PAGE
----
Big or Small, Kindness Matters

I thought the car in the front of me at the White Castle was nondescript and a little slow but I was more than a little unprepared for what happened after it drove away. With my arm and my $20 bill out to pay my $17.38 bill, the clerk said “your meal is free.” I looked at her like she had two heads and asked her to repeat what she said.

She did and said the people in front of me had paid my bill and this “paying it forward” had been happening all day. I sat in disbelief as she said the first person had done it as a way to help Nashville tornado victims who might be hungry and in disarray. I was taken aback but had the wherewithal to ask how much was the bill for the car behind me. I happily handed her the $5.87 for them as my way of letting the circle of love continue.

A special thanks for all the ways that people around the country have been reaching out to tornado victims in Tennessee. The losses are great and the devastation is real. To see your business or home in shreds but having the will to rebuild takes a special kind of mindset and fortitude. Your prayers are still very much needed and appreciated.

Back to the paying it forward idea–think about what would happen if every day we did a small gesture similar to paying for someone’s meal or some other like it for people with no expectation of getting something back. Imagine how much nicer the world would be if you spotted a great parking space but passed it up for the person behind you.

One of the local radio stations had a promotion where you could nominate someone for the person of the day and beautiful flowers would be sent to the nominee. I loved to make anonymous nominations and call to offer congratulations. The recipients always wondered who would have done something so nice and their delight always made my day.

At church Sunday I ignored all the warnings about touch and I hugged all the people I ordinarily hug—pretty much anybody who holds still long enough to get one—and prayed that they didn’t have the Corona virus and if I had it, I wasn’t spreading it. Sadly this health crises has reduced our touch opportunities when people are lonelier and more isolated than ever.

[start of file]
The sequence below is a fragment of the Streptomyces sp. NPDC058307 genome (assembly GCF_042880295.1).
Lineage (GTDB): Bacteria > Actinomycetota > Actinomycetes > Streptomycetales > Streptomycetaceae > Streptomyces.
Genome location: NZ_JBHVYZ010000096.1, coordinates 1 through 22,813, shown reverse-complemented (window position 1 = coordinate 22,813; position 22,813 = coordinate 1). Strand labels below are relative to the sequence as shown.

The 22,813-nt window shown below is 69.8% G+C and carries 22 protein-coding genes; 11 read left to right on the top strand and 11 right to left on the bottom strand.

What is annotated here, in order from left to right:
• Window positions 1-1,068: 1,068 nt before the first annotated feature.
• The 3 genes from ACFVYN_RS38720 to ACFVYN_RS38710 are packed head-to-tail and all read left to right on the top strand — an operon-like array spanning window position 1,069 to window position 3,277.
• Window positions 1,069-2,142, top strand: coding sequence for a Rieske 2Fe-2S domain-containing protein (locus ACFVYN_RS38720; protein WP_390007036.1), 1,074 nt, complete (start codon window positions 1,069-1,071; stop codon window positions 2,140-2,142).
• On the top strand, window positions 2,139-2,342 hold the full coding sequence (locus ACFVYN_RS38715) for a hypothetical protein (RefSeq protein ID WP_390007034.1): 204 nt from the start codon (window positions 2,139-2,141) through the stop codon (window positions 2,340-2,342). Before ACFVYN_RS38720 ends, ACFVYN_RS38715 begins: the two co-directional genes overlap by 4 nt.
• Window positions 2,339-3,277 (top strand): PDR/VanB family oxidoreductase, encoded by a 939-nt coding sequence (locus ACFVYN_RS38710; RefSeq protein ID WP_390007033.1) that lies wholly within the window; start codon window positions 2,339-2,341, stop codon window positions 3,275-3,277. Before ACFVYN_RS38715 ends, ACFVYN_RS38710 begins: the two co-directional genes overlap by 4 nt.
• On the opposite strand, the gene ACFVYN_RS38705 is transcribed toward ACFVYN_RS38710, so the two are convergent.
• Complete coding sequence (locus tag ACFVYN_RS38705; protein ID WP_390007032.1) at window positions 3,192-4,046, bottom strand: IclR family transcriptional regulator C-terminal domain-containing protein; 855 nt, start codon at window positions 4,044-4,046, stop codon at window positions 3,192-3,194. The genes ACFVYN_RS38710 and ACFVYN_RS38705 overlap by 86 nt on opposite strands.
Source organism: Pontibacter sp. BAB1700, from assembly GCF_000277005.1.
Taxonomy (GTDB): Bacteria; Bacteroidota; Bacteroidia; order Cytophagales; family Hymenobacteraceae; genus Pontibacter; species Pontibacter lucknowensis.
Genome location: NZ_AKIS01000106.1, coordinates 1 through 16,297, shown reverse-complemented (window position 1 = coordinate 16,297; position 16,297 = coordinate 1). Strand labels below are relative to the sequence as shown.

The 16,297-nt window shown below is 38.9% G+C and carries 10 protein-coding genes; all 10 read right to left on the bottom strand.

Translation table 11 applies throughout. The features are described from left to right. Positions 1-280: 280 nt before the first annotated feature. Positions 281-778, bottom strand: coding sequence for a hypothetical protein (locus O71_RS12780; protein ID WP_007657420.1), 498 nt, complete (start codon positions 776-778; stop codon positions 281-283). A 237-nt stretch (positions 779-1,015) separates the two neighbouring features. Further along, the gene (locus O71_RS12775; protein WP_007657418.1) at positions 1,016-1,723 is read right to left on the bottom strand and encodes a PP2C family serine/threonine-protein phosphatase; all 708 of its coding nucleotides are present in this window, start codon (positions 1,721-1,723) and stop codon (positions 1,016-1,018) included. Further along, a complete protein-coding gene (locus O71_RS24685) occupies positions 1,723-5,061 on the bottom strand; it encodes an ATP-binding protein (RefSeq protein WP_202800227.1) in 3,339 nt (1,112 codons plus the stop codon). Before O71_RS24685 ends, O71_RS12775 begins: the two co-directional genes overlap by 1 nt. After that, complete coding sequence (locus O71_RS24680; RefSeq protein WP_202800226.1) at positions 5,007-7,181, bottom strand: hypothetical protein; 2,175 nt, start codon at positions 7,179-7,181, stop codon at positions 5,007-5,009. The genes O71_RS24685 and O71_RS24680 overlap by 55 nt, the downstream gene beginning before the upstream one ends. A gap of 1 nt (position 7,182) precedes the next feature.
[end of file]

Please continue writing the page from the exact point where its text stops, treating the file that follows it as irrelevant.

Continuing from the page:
Unfortunately we are running scared without really good or complete information about the cause of this outbreak or how it is transmitted. The media coverage is 24/7 but doesn’t seem to allay fears about its rampant spread.

Considering I don’t have a medical degree nor am I qualified to offer any legitimate prevention information, I’d like to encourage the following: please avoid touching your face as much as possible; wash your hands every time you think about it; call and check on the vulnerable populations – the elderly and those with compromised immune systems; pray for a cure or treatments that will save lives; and every chance you get, be kinder than you have to be.

On another note, St. Patrick’s Day is fast approaching and for the Irish among us, Happy Day and best wishes. I don’t wear green nor do I know where any leprechauns or pots of gold are, but I do know that celebrating one’s heritage never gets old. Gathering the Irish kin may not be appropriate this year but whoever you are don’t miss an opportunity to gather family and friends for good times and laughs.

Share your “Paying It Forward” instances this year at #drbondhopson on Twitter and Facebook!

Looking for inspiration, empowerment, uplift, straight talk, an encouraging word to brighten your day? You’ve arrived! Meet Dr. Cynthia Ann Bond Hopson, best-selling author, educator, inspirational speaker, sistergirl–she’s all that and more. All the way from Stanton, TN (you can’t get there from here) to 50 states, six continents and everything in between, she’s wise, witty and altogether wonderful. She enthusiastically invites you to slow down, sit a spell, and share a giggle or two.

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